What I’ve come to see over the years is how much information the doctors can get from the labs and how it helps them monitor how the medications are working in your system. If you’re having side effects, it helps your doctors figure out what might need to be tweaked. Labs also can confirm that your medications are working at optimal levels to help alleviate your bipolar symptoms and keep your stable.
Equally important, labs can alert your doctor to any side effects or new developments. If you get them done regularly, it may help your doctor diagnose or prevent complications associated with high cholesterol, thyroid dysfunction and diabetes and other conditions that can lead to obesity. Also, if you get your labs done regularly, your doctor can help manage your symptoms more efficiently and you wind up having fewer problems and more success with your medications.
As a patient with bipolar disorder, I realize there are times when you don’t feel like you have much control over your symptoms and how you’re feeling. By following your doctor’s guidance and getting labs regularly, you establish a history and can see improvements over time. Knowing your numbers helps you understand what’s happening in your body and gives you a sense of control. When you start to take responsibility in helping to manage your symptoms, you feel better about yourself physically and mentally and are more likely to follow your doctor’s advice to stay healthy.
To learn about a study for patients with bipolar spectrum disorders experiencing weight gain from second-generation antipsychotic medications, please visit www.mobilitystudy.org
This study is funded by Patient-Centered Outcomes Research Institute (PCORI) (PCS-1406-19276)
DBSA Introduces Kathy Bernstein as Development Vice President
Kathy Bernstein joins DBSA as the new Development Vice President this month. In collaboration with the board and senior leadership, Kathy will refine and implement a development plan that guides all aspects of the organization’s fundraising strategy, including annual, institutional, major, and planned giving programs, as well as communications in support of fundraising efforts.
Prior to DBSA, Kathy led the National Safety Council’s (NSC) Volunteers and Awards Programs where she worked to engage NSC members and partners to join the Council in working to end preventable injuries and fatalities in our lifetime. In Kathy’s tenure at NSC, she led the Council’s teen driving initiatives where she raised $5 million to support a public education campaign; developed grassroots coalitions; created digital resources for parents—the most influential teacher in a teen’s driving experience—and worked for state legislators to enact critical graduated driver’s licensing laws to keep teens safe. She was the 2015 recipient of the Professional Women in Advocacy “Excellence in Advocacy—State Issue Campaign.”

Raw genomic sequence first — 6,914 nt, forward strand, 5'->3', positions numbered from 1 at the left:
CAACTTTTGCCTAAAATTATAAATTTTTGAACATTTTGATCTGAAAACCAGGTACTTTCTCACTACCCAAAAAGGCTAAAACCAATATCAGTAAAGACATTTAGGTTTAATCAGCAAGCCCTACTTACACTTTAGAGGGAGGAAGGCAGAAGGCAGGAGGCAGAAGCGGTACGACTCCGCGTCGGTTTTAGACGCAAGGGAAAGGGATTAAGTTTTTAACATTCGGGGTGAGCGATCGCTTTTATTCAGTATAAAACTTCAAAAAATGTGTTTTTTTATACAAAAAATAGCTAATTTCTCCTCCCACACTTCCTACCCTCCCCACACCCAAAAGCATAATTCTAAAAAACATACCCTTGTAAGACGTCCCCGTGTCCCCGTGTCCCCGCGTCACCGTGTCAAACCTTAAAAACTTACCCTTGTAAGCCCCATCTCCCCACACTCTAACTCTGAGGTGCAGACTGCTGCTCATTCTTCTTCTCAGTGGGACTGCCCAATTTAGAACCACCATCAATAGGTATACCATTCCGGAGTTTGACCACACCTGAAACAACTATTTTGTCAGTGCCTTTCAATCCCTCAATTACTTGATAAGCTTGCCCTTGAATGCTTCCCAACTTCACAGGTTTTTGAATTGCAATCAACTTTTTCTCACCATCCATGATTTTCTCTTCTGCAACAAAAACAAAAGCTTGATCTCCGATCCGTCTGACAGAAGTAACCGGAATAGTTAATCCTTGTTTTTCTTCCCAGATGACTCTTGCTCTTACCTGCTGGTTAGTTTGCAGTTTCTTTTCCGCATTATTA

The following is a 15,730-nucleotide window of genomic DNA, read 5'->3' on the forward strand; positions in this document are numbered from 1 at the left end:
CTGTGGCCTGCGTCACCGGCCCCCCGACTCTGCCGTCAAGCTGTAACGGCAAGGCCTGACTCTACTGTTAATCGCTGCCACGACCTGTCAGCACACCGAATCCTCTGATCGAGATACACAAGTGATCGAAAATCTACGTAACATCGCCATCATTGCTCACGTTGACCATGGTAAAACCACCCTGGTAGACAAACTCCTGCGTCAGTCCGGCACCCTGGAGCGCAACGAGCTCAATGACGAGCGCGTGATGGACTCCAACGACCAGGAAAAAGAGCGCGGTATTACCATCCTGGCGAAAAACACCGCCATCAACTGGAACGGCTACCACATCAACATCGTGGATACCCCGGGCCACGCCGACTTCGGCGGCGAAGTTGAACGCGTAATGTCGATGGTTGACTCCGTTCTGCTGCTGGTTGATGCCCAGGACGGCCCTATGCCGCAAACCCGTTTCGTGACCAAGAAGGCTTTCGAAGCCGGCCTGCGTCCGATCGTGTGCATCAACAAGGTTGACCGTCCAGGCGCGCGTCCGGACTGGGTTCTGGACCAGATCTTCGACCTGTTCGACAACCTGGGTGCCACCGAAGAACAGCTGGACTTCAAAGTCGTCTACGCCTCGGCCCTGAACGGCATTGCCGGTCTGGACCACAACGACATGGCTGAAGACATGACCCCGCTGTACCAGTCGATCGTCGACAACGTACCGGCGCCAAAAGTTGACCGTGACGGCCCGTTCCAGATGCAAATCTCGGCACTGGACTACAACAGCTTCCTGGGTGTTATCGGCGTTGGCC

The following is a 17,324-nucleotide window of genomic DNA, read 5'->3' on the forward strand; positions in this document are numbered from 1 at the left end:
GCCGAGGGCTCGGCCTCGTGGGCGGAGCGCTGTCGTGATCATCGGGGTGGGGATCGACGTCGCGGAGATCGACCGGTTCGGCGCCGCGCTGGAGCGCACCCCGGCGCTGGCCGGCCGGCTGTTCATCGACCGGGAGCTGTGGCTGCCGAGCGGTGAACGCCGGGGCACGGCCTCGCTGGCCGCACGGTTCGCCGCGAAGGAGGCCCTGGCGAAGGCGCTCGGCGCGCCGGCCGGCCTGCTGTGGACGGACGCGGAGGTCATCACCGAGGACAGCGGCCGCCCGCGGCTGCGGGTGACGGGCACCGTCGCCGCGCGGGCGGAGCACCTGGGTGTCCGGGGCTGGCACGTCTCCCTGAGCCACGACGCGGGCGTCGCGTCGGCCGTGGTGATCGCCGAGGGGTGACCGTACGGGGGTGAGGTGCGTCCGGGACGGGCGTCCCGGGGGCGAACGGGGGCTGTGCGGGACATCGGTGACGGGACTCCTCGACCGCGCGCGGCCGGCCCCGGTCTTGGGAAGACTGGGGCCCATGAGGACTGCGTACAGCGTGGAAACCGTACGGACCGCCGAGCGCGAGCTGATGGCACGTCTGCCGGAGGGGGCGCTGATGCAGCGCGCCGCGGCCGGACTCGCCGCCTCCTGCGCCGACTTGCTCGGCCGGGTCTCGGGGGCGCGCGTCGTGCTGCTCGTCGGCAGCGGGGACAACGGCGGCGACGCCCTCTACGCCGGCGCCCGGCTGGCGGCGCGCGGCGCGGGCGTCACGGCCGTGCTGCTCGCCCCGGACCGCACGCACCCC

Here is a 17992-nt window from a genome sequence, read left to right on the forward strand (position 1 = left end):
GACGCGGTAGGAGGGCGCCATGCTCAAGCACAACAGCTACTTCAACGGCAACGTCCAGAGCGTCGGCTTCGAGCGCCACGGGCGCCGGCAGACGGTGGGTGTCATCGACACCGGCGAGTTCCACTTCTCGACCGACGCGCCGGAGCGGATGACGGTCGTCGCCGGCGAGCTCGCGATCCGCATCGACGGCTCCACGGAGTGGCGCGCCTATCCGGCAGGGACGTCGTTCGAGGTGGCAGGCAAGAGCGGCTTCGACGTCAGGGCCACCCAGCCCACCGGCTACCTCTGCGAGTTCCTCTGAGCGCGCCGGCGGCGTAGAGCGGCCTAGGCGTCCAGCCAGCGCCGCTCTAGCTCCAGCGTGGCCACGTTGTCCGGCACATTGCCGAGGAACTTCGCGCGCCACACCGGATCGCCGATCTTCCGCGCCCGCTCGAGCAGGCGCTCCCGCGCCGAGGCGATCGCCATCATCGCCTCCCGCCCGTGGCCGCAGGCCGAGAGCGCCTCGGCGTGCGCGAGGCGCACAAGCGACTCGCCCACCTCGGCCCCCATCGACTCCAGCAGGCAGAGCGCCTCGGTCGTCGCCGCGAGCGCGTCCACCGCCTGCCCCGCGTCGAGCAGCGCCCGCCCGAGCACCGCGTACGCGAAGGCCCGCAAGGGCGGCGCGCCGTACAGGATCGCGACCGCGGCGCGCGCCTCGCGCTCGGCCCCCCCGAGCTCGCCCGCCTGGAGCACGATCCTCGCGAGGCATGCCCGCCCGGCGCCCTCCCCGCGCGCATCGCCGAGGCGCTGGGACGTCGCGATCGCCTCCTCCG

In the past, Kathy also served as Director of Resource Development for the United Way of Metropolitan Chicago, raising more than $14 million annually. Kathy also served as an AFL-CIO Community Services Representative with the Chicago Federation of Labor and United Way. In this role, she worked to address the non-contractual health and safety concerns impacting working families in Chicago. Kathy received her degree in Social Work from Xavier University. She is married and the mother of two teens and the wife to a long serving Chicago law enforcement officer.
The Good, Bad, and Ugly
Finding useful information and nurturing connections with friends, family, and people with common interests are good things. Depression, demoralization, and isolation aren’t.
Wellness Tips from Peers
Whether it’s a counselor, a friend, a neighbor, or maybe a support group, it’s helpful to have a number to call when life feels overwhelming.
I find meditating once or twice a day for a half hour really helps to unload all of my excess energy and feelings from the day.
Sing even if you “can’t”
Play music and sing along. If you’re happy or sad. Either way, it helps release extra emotional energy. I sing in my car , loud or soft depending on mood. Every day. I sing to my dogs and cats and chickens. I’m not a pro either 🙂 it makes me feel better.